If modern medicine has become predominantly hospital-based and technological in recent centuries, then it follows that patient experiences must have changed dramatically. Today, the majority of us will experience serious illness, and often death, in a hospital. However, this tended not to be the case until fairly recently. It would be tempting to presume, if we consider the radical changes in medicine since the late 1700s, that patient experiences of illness and institutionalisation are now vastly superior to their historical equivalents. However, the situation is not that simple. While diagnosis, treatments and medical technologies are undoubtedly more technically precise, the quality of the doctor - patient interaction declined in the nineteenth and twentieth centuries to the point where patients claimed to feel marginalised and deeply alienated during impersonal clinical encounters. In response, patient rights movements emerged in the late 1960s and 1970s and dovetailed with other emancipatory left-wing movements including feminism, gay rights and civil rights. All of these movements strove to tackle social discrimination and the inequitable workings of existing power structures. Those who advocated patient rights challenged a perceived paternalism in medical care and discriminatory medical attitudes towards women, ethnic minorities and gay communities.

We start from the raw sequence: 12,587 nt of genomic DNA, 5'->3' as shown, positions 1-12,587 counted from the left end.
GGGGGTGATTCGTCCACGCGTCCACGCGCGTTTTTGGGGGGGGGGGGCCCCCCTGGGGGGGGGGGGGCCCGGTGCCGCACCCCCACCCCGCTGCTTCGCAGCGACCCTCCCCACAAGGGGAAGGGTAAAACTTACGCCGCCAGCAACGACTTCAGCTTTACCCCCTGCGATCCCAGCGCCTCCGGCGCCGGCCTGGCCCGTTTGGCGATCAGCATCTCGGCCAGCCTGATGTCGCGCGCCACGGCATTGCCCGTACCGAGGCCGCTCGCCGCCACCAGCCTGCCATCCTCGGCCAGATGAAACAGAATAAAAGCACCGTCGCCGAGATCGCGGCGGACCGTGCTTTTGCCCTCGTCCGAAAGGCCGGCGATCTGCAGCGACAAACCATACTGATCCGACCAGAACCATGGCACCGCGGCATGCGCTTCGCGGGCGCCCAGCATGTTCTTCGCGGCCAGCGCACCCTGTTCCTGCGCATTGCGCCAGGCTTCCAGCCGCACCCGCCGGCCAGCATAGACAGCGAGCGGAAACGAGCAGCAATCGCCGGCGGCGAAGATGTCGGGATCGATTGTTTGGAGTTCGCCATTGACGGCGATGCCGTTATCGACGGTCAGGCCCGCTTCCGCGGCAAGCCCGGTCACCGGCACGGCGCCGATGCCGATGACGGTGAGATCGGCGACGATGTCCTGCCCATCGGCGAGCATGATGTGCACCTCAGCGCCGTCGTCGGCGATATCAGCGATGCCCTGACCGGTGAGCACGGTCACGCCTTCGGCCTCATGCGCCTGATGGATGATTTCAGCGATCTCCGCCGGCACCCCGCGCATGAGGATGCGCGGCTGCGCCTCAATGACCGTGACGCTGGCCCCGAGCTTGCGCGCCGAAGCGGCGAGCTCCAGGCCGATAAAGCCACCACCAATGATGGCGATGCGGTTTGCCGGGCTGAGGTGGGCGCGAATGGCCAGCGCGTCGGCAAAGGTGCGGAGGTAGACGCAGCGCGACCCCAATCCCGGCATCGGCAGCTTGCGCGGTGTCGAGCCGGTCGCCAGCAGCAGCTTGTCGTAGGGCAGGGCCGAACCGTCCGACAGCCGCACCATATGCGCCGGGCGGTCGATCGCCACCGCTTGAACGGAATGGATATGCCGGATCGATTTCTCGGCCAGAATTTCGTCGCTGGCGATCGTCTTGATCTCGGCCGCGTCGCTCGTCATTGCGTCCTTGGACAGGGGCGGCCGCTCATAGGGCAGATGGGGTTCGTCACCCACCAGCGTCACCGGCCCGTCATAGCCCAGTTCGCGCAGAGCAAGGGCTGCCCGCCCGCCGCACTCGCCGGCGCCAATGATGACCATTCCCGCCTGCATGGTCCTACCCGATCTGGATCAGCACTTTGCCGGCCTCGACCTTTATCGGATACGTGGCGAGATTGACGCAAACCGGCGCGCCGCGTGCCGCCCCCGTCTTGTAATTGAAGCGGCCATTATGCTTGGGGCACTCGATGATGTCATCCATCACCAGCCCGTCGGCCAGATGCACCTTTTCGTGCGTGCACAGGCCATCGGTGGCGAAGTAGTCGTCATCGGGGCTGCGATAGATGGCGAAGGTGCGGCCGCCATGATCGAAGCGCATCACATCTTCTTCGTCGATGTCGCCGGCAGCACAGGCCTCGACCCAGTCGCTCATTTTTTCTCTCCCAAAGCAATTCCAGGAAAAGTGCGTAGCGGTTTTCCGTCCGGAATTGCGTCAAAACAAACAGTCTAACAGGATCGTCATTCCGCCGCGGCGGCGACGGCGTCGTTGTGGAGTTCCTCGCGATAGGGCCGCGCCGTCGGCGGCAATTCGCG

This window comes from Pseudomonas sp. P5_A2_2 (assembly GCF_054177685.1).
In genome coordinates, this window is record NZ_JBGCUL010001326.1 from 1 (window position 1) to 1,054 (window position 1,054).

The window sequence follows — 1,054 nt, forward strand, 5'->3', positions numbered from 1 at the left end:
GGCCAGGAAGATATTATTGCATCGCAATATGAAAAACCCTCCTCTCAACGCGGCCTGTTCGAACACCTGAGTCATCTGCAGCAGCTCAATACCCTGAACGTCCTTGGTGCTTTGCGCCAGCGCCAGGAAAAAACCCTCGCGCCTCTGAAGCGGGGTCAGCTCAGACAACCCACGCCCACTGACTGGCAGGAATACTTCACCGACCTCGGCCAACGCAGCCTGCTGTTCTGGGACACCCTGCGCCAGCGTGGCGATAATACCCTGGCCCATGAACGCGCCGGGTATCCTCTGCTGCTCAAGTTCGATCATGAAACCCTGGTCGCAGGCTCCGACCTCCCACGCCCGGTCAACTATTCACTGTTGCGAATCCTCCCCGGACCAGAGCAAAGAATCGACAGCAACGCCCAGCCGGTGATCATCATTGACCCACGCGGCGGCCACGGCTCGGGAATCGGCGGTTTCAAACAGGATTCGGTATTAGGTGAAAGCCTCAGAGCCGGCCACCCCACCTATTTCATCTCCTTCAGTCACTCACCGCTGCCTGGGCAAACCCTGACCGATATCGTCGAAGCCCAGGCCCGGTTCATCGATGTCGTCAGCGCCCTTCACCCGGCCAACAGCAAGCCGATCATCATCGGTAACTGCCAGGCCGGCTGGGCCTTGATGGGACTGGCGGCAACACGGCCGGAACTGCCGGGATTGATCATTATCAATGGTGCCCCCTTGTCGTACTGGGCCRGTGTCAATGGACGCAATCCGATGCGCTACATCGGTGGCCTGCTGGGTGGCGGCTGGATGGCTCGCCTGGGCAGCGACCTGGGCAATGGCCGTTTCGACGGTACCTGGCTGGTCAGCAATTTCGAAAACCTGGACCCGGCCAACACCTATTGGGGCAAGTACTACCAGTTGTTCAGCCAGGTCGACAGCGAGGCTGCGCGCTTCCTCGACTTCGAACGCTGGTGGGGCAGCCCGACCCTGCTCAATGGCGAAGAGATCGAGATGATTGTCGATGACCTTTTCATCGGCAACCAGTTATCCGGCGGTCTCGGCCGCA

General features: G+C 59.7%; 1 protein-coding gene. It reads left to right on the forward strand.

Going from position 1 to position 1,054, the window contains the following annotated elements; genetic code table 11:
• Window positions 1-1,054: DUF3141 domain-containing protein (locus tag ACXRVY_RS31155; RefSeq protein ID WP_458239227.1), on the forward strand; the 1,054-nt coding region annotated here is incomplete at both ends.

Ian Miller

8. The Limits of Medicine: Ethics and Technologies

Abstract